The reserve protects the remains of a Goth burial ground from ca. 2nd Century A.D. Within the pine forest, there are ten complete circles and two fragments. The smallest of these has a diameter of 15 metres, and the largest is 33 metres in extent. Each features from 16 to 29 stones cropping out from the earth from 20 to 70 cm. All circles have one or two stones at their centres. Aside from the circles, the reserve also has about 30 burial mounds, with diameters ranging from 8 to 12 metres. The circles and burial mounds hold over 600 discovered burials. During archaeological research , traditional ornaments and Roman ceramics were found in the graves. The Goths are believed to have arrived in this land during the eighth decade of the first Century, when the Roman Empire had great influence and power. The Goths probably remained here for about 150 years. Burials in this culture involved the said burial mounds with a stone embankment, the stone circles, as well as a flattened area of the burial ground, where all graves were originally marked with stelae (flat, vertical slabs).
The route through the burial ground is marked with arrows. As we walk it, we encounter burial mounds and circles, and a one-of-a-kind crater in the ground, which according to Goth beliefs, was a passage to the depths of the other world. The human remains found here were probably not considered fit for traditional burial.
The stone circles are also of natural value. Naturalists discovered more than 40 species of lichen, as well as 6 species of moss on the stones and burial mounds. These glacial erratics are home to several-hundred-year-old lichens characterised by slow growth. Their age is determined on the basis of the size of the thallus, comparing it to the data about its yearly growth. An interesting phenomenon is the presence of species characteristic of the highest mountain levels and never encountered on the plains. Scientists marked some of these as having existed in the early ice age.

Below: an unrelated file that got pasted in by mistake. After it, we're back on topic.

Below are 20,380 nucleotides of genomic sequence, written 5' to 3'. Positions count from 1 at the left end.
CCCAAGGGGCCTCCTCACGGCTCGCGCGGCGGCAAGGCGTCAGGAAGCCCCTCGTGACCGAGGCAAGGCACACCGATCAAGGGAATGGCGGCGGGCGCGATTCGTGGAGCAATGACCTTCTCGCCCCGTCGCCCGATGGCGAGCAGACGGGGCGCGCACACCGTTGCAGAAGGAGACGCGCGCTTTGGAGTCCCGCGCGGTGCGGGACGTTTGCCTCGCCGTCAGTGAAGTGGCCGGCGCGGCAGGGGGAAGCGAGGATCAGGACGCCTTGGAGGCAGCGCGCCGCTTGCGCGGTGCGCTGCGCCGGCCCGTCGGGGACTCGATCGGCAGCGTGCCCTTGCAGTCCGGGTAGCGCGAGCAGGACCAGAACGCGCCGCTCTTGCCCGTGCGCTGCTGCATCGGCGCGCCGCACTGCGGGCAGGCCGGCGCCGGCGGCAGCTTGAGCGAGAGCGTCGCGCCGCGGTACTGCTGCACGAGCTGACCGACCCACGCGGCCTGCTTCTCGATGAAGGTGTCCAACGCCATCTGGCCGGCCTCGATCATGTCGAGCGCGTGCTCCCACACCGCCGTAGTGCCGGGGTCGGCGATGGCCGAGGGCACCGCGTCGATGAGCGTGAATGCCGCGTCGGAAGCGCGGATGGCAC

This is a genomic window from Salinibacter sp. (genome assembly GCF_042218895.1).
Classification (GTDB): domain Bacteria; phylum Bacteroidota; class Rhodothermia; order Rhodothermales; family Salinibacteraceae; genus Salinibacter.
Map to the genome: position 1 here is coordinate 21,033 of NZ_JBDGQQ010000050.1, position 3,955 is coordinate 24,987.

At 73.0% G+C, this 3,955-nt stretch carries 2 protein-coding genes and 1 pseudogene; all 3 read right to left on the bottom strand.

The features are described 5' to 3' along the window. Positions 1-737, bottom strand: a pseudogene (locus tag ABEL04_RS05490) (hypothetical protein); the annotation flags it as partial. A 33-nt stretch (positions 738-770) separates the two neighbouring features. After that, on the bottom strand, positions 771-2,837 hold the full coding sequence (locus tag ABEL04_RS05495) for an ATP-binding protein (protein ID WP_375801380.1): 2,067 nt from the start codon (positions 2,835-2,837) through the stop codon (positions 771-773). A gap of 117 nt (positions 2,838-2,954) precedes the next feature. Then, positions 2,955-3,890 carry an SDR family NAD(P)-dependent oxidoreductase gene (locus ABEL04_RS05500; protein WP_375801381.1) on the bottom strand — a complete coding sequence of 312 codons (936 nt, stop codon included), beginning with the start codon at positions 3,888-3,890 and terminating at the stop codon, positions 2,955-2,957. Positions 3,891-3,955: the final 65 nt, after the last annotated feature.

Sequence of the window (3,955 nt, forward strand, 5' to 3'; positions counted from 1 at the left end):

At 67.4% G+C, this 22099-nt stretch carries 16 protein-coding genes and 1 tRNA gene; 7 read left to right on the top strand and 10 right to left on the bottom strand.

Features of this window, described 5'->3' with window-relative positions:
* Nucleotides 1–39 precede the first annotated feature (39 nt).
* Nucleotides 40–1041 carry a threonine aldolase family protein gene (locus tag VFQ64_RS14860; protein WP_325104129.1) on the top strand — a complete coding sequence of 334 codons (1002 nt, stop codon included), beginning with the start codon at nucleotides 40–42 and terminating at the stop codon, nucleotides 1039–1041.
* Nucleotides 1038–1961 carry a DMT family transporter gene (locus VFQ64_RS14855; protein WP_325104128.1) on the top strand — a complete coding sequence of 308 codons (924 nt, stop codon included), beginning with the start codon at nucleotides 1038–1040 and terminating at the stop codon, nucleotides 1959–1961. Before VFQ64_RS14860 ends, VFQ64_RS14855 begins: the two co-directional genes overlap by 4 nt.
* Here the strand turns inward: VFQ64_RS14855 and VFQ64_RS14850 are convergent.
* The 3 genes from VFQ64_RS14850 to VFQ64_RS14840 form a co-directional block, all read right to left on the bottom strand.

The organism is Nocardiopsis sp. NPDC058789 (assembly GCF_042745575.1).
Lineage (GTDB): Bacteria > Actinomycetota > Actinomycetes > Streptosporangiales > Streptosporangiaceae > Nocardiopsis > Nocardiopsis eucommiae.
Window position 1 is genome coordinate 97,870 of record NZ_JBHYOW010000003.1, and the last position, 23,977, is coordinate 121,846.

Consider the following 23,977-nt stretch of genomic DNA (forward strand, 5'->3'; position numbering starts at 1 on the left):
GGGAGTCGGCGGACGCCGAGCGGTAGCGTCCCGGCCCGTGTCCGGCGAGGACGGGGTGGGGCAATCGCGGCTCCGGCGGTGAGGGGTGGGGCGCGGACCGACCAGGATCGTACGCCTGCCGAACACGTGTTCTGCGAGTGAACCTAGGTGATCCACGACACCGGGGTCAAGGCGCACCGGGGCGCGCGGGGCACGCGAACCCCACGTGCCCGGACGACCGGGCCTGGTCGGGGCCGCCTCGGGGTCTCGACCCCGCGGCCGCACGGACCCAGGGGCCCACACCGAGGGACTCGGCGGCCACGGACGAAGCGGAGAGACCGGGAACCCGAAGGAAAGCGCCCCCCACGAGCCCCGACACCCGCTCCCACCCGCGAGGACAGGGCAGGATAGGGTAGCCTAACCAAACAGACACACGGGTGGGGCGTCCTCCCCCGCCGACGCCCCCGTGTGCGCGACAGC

The reserve is also a venue for cultural events connected with the Goth culture. September is the special month for this, when the beautiful heaths growing here add mysticism to the scene. At this time, visitors can partake of wonderful meals, learn the craft of clay pottery and watch a show of Goth fashion, all this to the sounds of Celtic music.
The reserve fulfils touristic and educational functions. It is fully open to visitors and features trails marked with information boards.
Kamienne Kręgi Reserve is located about 14 km north of Czersk and 1.5 km away from the Odra village, which features a branch of the Chojnice Archaeological Museum. The area of the reserve is enclosed with a wooden fence, and can be accessed only through the entrance gate. It is definitely the most accessible and frequently visited of all reserves in the District. Opening hours: during the season Monday – Friday 10:00 a.m. – 5:00 p.m., Saturday, Sunday and Holidays 11:00 a.m. – 7:00 p.m. (organised groups after prior arrangement). The reserve’s curator is Zofia Breske, tel. 52 398 61 30, 601 336 015. The entry ticket to the reserve costs PLN 4, with 50% discount for school and university students, pensioners and people with disabilities. Entrance is free of charge for children up to 6 years of age, environment protection officers, employees of the Czersk Forest Inspectorate and organised groups led by the employees of the Forest Inspectorate, as well as for researchers holding a permit to conduct scientific research in the area of the reserve.